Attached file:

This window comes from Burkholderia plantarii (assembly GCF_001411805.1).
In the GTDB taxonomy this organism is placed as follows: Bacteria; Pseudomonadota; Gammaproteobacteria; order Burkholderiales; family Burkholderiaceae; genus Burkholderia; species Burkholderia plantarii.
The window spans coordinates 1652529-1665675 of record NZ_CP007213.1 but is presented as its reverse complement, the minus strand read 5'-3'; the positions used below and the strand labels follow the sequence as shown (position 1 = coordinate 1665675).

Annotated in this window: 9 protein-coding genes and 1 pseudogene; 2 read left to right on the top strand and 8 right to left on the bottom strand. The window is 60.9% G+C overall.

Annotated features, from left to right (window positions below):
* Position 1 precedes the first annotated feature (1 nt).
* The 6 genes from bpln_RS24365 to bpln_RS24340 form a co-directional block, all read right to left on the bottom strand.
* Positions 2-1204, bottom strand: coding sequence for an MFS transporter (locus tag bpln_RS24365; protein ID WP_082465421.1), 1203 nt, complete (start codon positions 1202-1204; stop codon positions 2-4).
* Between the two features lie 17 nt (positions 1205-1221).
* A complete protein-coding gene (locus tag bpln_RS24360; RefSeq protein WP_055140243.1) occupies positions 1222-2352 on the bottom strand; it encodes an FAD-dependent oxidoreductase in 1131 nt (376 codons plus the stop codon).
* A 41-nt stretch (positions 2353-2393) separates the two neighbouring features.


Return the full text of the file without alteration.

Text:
This window comes from Burkholderia plantarii (assembly GCF_001411805.1).
In the GTDB taxonomy this organism is placed as follows: Bacteria; Pseudomonadota; Gammaproteobacteria; order Burkholderiales; family Burkholderiaceae; genus Burkholderia; species Burkholderia plantarii.
The window spans coordinates 1652529-1665675 of record NZ_CP007213.1 but is presented as its reverse complement, the minus strand read 5'-3'; the positions used below and the strand labels follow the sequence as shown (position 1 = coordinate 1665675).

Annotated in this window: 9 protein-coding genes and 1 pseudogene; 2 read left to right on the top strand and 8 right to left on the bottom strand. The window is 60.9% G+C overall.

Annotated features, from left to right (window positions below):
* Position 1 precedes the first annotated feature (1 nt).
* The 6 genes from bpln_RS24365 to bpln_RS24340 form a co-directional block, all read right to left on the bottom strand.
* Positions 2-1204, bottom strand: coding sequence for an MFS transporter (locus tag bpln_RS24365; protein ID WP_082465421.1), 1203 nt, complete (start codon positions 1202-1204; stop codon positions 2-4).
* Between the two features lie 17 nt (positions 1205-1221).
* A complete protein-coding gene (locus tag bpln_RS24360; RefSeq protein WP_055140243.1) occupies positions 1222-2352 on the bottom strand; it encodes an FAD-dependent oxidoreductase in 1131 nt (376 codons plus the stop codon).
* A 41-nt stretch (positions 2353-2393) separates the two neighbouring features.